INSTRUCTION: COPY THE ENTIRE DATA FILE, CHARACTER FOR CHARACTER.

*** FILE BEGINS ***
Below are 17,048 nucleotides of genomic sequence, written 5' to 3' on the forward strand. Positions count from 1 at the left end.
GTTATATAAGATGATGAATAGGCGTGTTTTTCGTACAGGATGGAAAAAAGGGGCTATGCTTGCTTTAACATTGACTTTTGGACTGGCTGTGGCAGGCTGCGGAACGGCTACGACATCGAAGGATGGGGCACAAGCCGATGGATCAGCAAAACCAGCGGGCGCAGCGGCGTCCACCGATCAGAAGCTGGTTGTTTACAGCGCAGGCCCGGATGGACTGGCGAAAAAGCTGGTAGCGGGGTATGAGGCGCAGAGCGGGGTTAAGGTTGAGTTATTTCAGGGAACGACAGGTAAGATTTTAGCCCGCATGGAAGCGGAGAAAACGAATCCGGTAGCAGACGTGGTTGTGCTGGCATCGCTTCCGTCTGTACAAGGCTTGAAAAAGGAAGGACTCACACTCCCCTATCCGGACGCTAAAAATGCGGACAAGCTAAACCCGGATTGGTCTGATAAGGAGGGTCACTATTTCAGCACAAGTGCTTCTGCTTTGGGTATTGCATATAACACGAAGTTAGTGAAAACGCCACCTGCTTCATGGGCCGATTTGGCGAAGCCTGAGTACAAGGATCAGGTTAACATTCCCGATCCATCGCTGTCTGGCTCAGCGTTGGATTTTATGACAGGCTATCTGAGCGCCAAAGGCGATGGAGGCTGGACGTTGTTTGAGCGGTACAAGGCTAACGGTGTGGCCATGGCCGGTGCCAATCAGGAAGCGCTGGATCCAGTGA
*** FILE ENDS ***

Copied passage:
Below are 17,048 nucleotides of genomic sequence, written 5' to 3' on the forward strand. Positions count from 1 at the left end.
GTTATATAAGATGATGAATAGGCGTGTTTTTCGTACAGGATGGAAAAAAGGGGCTATGCTTGCTTTAACATTGACTTTTGGACTGGCTGTGGCAGGCTGCGGAACGGCTACGACATCGAAGGATGGGGCACAAGCCGATGGATCAGCAAAACCAGCGGGCGCAGCGGCGTCCACCGATCAGAAGCTGGTTGTTTACAGCGCAGGCCCGGATGGACTGGCGAAAAAGCTGGTAGCGGGGTATGAGGCGCAGAGCGGGGTTAAGGTTGAGTTATTTCAGGGAACGACAGGTAAGATTTTAGCCCGCATGGAAGCGGAGAAAACGAATCCGGTAGCAGACGTGGTTGTGCTGGCATCGCTTCCGTCTGTACAAGGCTTGAAAAAGGAAGGACTCACACTCCCCTATCCGGACGCTAAAAATGCGGACAAGCTAAACCCGGATTGGTCTGATAAGGAGGGTCACTATTTCAGCACAAGTGCTTCTGCTTTGGGTATTGCATATAACACGAAGTTAGTGAAAACGCCACCTGCTTCATGGGCCGATTTGGCGAAGCCTGAGTACAAGGATCAGGTTAACATTCCCGATCCATCGCTGTCTGGCTCAGCGTTGGATTTTATGACAGGCTATCTGAGCGCCAAAGGCGATGGAGGCTGGACGTTGTTTGAGCGGTACAAGGCTAACGGTGTGGCCATGGCCGGTGCCAATCAGGAAGCGCTGGATCCAGTGA